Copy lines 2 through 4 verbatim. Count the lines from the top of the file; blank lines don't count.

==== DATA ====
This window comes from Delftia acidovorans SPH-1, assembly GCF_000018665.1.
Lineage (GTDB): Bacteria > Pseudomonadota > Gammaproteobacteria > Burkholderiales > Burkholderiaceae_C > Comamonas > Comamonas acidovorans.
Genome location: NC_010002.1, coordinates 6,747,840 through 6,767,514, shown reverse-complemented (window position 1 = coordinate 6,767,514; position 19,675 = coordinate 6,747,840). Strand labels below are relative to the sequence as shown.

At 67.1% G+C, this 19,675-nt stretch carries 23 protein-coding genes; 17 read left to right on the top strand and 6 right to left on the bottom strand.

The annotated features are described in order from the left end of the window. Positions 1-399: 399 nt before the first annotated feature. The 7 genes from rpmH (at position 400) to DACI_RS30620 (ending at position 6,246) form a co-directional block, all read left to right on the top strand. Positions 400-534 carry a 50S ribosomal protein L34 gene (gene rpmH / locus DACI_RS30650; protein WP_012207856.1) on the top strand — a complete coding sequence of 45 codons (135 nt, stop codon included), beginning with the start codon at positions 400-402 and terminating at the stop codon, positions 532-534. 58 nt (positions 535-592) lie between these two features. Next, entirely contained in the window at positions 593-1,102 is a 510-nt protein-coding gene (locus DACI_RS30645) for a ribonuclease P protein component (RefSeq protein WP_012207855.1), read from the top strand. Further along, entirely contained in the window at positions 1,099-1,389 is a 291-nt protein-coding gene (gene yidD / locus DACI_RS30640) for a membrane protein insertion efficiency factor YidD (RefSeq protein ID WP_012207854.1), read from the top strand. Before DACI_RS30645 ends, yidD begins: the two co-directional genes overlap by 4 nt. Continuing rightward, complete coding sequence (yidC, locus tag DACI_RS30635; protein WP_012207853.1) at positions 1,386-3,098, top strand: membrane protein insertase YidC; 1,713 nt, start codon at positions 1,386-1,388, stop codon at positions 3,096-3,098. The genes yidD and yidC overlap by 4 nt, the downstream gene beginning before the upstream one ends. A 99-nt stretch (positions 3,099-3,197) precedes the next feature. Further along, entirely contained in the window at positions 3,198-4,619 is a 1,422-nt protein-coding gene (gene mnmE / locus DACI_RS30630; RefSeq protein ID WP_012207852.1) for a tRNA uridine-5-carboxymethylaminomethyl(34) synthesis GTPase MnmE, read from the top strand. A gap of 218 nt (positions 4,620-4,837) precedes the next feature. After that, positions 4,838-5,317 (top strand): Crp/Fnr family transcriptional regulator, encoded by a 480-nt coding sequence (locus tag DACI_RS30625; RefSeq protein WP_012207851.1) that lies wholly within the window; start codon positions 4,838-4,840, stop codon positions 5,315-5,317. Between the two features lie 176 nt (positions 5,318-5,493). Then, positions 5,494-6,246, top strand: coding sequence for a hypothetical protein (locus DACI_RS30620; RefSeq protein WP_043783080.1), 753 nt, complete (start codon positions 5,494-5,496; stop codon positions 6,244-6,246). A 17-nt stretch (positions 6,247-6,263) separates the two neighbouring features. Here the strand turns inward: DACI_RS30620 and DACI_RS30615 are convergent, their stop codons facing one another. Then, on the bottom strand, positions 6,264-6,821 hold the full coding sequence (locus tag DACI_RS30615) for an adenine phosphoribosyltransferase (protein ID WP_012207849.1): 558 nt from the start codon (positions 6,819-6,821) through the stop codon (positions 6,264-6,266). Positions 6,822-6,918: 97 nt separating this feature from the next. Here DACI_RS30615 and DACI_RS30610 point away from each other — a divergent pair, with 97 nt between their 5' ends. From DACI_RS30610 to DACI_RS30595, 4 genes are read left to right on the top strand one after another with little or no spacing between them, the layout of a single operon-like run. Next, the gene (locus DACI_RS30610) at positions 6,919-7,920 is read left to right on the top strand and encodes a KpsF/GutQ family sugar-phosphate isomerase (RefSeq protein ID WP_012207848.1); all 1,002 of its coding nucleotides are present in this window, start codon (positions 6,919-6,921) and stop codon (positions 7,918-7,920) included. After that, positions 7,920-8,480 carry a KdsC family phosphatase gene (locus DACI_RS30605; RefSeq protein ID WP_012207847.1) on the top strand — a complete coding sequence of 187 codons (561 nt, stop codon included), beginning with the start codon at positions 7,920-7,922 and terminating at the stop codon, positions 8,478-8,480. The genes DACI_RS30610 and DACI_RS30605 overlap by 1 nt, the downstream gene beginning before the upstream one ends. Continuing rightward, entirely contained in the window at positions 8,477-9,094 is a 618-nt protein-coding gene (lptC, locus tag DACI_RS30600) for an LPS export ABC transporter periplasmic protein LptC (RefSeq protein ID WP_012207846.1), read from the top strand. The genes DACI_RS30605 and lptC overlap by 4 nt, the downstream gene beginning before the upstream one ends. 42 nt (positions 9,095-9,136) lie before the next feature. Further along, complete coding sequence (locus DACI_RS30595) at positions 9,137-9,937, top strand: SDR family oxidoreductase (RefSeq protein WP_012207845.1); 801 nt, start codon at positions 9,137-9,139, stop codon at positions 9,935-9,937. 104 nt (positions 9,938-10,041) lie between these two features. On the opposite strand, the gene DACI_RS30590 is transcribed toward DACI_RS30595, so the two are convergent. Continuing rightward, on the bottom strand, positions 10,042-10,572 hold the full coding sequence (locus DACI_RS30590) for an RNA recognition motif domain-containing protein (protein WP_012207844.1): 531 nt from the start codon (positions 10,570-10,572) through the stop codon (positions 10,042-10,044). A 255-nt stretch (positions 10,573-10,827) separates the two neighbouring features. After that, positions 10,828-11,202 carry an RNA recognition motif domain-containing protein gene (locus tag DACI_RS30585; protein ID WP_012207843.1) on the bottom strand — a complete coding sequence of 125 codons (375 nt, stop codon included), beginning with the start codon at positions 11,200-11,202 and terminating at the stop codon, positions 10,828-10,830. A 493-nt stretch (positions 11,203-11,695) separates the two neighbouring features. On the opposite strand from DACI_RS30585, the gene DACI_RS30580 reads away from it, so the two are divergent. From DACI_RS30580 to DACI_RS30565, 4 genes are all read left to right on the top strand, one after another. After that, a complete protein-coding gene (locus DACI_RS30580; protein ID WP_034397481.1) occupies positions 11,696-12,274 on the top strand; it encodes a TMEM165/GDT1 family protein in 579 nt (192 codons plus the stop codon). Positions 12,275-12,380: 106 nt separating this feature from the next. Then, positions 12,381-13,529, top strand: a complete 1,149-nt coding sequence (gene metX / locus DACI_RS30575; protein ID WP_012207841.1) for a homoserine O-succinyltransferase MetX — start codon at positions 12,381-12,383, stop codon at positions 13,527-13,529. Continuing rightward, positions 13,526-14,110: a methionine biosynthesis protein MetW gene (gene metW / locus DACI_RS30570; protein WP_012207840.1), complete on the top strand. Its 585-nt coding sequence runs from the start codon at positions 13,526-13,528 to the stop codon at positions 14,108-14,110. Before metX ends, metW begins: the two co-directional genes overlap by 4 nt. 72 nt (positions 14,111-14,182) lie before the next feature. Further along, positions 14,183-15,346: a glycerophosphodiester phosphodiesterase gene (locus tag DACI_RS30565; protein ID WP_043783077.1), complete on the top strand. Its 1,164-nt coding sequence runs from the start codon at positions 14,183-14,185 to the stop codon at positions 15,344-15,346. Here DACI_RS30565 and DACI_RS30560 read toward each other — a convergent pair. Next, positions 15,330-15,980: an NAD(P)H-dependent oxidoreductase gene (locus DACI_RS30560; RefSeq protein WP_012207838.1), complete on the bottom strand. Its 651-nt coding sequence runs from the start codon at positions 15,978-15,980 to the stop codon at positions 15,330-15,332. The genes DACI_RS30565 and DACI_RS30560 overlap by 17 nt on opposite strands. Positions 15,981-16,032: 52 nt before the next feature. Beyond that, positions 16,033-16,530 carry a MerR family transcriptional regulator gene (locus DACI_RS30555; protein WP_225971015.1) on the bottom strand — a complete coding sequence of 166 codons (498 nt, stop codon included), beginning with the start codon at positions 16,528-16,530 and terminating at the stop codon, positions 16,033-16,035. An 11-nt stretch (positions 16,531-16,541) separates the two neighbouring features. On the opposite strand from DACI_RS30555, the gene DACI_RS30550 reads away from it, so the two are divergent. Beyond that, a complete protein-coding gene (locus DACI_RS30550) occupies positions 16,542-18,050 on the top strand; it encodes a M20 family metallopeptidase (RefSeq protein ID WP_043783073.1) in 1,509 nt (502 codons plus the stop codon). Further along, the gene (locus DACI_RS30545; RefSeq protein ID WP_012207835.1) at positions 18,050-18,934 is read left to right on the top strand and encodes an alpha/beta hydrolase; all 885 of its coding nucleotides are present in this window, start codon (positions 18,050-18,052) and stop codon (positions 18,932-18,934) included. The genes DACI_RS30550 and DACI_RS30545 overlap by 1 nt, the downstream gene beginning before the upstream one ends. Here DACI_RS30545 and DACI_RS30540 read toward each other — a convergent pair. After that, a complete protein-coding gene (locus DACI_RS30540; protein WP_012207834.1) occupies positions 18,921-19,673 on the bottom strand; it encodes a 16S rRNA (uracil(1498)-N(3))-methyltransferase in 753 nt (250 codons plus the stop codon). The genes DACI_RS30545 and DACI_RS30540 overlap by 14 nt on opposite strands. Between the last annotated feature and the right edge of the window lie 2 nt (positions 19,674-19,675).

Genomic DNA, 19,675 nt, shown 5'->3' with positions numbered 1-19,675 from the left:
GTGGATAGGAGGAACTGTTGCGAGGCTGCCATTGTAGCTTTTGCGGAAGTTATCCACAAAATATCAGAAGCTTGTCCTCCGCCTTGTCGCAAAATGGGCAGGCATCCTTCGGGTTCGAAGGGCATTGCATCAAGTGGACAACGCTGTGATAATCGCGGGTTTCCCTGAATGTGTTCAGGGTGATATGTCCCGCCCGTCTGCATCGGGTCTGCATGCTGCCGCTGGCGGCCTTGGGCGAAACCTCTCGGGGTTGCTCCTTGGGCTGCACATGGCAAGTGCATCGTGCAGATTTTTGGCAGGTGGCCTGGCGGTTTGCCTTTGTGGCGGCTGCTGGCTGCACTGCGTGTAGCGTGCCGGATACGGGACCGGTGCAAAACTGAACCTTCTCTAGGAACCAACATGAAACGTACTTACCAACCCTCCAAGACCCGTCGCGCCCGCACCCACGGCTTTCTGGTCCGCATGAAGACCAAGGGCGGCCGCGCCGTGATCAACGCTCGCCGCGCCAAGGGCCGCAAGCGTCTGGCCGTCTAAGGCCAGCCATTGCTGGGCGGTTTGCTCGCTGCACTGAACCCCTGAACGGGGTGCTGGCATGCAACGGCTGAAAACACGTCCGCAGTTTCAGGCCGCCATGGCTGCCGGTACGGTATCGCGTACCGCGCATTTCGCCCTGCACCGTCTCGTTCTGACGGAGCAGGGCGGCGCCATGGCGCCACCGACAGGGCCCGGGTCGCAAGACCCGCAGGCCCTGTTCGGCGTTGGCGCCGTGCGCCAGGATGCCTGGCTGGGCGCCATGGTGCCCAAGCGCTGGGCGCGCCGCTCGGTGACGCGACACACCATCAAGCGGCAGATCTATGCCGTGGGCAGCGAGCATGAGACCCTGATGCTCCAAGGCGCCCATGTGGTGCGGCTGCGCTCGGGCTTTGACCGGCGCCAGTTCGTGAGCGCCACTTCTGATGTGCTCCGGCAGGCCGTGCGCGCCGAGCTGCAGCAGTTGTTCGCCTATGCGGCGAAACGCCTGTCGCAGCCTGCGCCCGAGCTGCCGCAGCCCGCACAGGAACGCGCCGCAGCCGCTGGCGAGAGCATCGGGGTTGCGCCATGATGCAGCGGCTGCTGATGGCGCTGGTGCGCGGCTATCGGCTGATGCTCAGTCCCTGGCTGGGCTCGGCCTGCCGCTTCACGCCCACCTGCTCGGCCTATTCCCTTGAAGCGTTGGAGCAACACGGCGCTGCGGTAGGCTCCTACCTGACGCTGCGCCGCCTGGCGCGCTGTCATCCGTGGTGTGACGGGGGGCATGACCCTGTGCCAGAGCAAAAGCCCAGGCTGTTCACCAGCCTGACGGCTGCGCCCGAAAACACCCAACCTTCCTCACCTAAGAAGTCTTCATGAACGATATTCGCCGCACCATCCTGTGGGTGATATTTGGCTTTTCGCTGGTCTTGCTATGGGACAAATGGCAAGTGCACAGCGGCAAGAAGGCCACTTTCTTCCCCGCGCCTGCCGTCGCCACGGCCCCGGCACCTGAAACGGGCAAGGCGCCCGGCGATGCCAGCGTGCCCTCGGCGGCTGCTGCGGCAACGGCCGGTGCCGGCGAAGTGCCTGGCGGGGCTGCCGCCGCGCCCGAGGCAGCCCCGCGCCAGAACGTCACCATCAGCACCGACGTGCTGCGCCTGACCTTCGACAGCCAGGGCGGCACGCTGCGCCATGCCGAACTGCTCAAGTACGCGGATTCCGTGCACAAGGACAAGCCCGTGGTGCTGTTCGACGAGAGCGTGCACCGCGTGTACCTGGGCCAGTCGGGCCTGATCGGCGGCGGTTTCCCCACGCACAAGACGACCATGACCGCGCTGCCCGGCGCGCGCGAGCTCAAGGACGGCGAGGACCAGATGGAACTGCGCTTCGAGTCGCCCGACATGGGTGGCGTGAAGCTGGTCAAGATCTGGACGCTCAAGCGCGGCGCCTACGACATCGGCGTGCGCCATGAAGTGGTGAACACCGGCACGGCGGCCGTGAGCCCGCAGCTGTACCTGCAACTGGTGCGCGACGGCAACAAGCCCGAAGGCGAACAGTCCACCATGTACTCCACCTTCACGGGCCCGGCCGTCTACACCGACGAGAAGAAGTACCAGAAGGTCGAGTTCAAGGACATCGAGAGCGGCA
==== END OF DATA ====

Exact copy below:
Lineage (GTDB): Bacteria > Pseudomonadota > Gammaproteobacteria > Burkholderiales > Burkholderiaceae_C > Comamonas > Comamonas acidovorans.
Genome location: NC_010002.1, coordinates 6,747,840 through 6,767,514, shown reverse-complemented (window position 1 = coordinate 6,767,514; position 19,675 = coordinate 6,747,840). Strand labels below are relative to the sequence as shown.

At 67.1% G+C, this 19,675-nt stretch carries 23 protein-coding genes; 17 read left to right on the top strand and 6 right to left on the bottom strand.